Why Double Sur? Because the sights are indeed awesome; almost at par with those in north Palawan. There is a variety of land- and seascapes; with a rich variety of moods, shapes and colors. And since one is travelling on land, travel to these sights are relatively inexpensive; one need not book tickets ahead of time. Costs are also affordable as these are places mainly visited by local tourists; there are still few foreign tourists whose presence jack up the board and lodging prices considerably. Practically all these spots are LGU-administered which keep entrance costs low. (However, the shadow part is that being LGU-managed, one has to be considerate in terms of the maintenance quality of these spots).

If one has only three days to explore Double Sur, the tour could involve this package (the order could be reversed depending on where the person takes off; as one could reach Double Sur from Butuan or Surigao Norte in the northeast, or Davao in the southwest):

Day 1: Reach the town of San Agustin as early as possible to be at the resorts in Barangay Britania by lunch. There is an entrance fee of PhP 25. There are a few resorts one could choose from where tourists can book for an overnight stay. (Note to the LGU: please take away the ugly tarpaulins advertising the resorts; they are eyesores!) As fishing is the main livelihood here, there is seafood galore and the resorts have restaurants. (If this is your last stop, one could buy shells as pasalubong; prices are one-tenth compared to those in Bangkerohan market).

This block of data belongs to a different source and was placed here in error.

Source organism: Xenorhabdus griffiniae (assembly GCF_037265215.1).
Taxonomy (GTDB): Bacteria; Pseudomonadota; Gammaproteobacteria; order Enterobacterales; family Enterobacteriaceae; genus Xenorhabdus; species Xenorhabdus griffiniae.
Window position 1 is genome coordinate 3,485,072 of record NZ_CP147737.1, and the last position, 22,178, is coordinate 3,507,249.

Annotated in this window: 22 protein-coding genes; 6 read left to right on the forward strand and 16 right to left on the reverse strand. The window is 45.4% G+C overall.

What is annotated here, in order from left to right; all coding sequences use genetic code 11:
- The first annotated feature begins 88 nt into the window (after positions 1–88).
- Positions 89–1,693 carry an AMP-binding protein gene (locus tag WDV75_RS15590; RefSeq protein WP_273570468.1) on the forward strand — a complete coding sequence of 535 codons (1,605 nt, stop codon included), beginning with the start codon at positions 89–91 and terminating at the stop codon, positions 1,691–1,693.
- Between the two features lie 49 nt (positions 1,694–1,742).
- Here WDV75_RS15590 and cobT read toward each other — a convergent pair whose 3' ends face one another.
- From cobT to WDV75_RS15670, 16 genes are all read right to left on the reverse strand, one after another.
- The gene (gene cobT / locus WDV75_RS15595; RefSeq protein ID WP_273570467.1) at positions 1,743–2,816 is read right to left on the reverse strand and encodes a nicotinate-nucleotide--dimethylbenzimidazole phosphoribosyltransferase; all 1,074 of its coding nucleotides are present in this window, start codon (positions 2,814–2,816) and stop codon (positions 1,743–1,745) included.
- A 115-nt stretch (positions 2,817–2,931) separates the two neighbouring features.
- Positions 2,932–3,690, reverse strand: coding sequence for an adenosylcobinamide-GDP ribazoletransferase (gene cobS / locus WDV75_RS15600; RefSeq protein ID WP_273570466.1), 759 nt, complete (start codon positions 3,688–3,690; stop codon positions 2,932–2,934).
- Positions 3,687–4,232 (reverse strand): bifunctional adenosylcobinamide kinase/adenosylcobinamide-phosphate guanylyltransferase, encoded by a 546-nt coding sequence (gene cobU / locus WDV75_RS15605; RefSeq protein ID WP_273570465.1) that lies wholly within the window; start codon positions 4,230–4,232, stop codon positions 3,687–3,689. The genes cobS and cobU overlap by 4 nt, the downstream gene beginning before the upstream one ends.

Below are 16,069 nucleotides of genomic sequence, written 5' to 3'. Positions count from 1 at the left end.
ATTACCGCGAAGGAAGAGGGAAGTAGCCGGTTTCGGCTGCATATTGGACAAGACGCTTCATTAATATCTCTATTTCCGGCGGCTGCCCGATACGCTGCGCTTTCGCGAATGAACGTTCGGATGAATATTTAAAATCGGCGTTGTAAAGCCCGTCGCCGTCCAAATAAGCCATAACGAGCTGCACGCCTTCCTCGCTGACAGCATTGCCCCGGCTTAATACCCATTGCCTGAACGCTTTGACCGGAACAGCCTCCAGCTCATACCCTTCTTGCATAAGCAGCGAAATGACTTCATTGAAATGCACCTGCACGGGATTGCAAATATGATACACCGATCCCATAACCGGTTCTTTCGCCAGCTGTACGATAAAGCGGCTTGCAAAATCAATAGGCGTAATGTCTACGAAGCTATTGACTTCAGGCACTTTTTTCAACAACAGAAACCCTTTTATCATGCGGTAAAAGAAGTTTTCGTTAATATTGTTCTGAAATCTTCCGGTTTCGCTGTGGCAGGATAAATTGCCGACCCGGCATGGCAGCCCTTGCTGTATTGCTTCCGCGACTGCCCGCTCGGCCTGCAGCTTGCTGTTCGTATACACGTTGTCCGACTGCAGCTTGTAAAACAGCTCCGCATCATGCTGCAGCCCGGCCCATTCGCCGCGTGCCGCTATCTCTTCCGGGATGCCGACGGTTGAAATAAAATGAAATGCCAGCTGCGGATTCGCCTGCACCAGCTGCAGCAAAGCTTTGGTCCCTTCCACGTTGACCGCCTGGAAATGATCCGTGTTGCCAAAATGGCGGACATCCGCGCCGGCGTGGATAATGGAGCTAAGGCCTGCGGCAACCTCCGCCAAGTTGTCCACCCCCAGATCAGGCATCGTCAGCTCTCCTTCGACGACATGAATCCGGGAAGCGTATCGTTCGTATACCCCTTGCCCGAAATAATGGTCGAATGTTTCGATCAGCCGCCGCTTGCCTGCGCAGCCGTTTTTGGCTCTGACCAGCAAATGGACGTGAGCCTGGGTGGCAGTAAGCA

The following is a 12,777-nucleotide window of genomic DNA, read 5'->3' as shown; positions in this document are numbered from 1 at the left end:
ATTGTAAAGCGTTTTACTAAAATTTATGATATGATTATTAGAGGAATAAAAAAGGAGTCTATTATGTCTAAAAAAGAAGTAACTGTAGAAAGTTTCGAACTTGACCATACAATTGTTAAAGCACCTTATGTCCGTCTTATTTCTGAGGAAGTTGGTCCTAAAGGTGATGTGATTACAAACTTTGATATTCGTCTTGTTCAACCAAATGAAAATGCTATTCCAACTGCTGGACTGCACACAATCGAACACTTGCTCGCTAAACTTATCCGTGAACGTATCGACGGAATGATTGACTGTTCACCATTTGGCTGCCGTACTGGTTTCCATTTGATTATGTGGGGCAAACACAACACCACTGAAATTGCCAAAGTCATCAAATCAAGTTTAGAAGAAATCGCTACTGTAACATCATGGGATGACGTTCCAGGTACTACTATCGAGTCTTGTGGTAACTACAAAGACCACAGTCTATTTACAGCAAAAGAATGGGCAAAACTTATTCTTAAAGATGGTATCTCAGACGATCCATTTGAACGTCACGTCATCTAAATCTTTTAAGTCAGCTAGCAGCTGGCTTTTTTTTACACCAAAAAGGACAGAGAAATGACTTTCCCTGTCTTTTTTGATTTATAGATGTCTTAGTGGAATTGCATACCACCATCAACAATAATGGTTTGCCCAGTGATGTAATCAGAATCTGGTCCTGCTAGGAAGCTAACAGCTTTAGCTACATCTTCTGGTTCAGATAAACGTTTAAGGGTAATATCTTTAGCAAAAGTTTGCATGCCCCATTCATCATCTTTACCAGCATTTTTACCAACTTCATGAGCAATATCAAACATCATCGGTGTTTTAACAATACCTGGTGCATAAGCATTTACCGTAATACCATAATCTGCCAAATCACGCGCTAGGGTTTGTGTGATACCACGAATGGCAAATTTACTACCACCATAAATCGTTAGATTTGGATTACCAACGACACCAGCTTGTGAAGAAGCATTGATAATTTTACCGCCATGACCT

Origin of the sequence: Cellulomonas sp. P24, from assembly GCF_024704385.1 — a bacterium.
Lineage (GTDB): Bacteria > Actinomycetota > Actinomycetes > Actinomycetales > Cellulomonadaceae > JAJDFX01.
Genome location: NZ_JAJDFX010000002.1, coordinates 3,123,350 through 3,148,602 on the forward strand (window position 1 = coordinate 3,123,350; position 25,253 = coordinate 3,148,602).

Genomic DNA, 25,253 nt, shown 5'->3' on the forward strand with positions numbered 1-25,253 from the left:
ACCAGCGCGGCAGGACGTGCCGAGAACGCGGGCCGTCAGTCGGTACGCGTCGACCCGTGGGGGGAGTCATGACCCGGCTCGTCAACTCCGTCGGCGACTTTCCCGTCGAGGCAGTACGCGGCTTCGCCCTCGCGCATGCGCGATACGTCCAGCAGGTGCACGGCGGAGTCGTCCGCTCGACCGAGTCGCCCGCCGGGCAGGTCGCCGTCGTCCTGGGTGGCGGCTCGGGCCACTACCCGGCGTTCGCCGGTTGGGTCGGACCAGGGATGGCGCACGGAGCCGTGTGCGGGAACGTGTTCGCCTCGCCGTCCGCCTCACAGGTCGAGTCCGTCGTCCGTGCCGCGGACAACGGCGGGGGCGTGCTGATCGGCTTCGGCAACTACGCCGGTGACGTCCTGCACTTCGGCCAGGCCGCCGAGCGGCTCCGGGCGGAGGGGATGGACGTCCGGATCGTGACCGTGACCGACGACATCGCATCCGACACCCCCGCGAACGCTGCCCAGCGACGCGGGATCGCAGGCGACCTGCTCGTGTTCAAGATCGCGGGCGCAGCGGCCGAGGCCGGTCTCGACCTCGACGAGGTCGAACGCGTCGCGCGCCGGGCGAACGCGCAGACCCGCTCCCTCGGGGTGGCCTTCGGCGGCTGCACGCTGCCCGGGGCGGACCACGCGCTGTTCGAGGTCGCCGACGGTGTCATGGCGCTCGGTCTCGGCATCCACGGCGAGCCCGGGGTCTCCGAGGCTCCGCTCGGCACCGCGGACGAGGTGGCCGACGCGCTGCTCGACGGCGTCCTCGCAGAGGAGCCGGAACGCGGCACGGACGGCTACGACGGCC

Amenities are still basic; but who needs such affluence when nature’s beauty is awesome! (Sorry millennials; wi-fi is non-existent!) If you arrive at Britania at low tide, one needs to walk a long footbridge to take the pumpboat ride. A whole day’s trip around the bay costs PhP 1,500. These pumpboats are owned by the resorts and are available day and night; on a moonlit night, one can imagine that the pumpboat ride is magical! There are more than 20 islands/islets spread across the bay; the ride could involve island-hopping. In some of these, the travelers could ask the pumpboat driver to make a stop so they can take a dip in crystal clear waters. The best is Hagonoy Island – at low tide stretching across half-a-kilometer; with a few coconut trees and bushes at its center – where the sand is as soft as white sugar; one feels like walking on soft carpet. Swimming here is heavenly and since the crowds are still thin even on summer week-ends, one can imagine that one owns the entire island. Riding on the pumpboat back to the mainland, the cloud formations are a sight to behold. If El Nido in Palawan is not affordable for the restless Mindanawon traveler, come to Britania.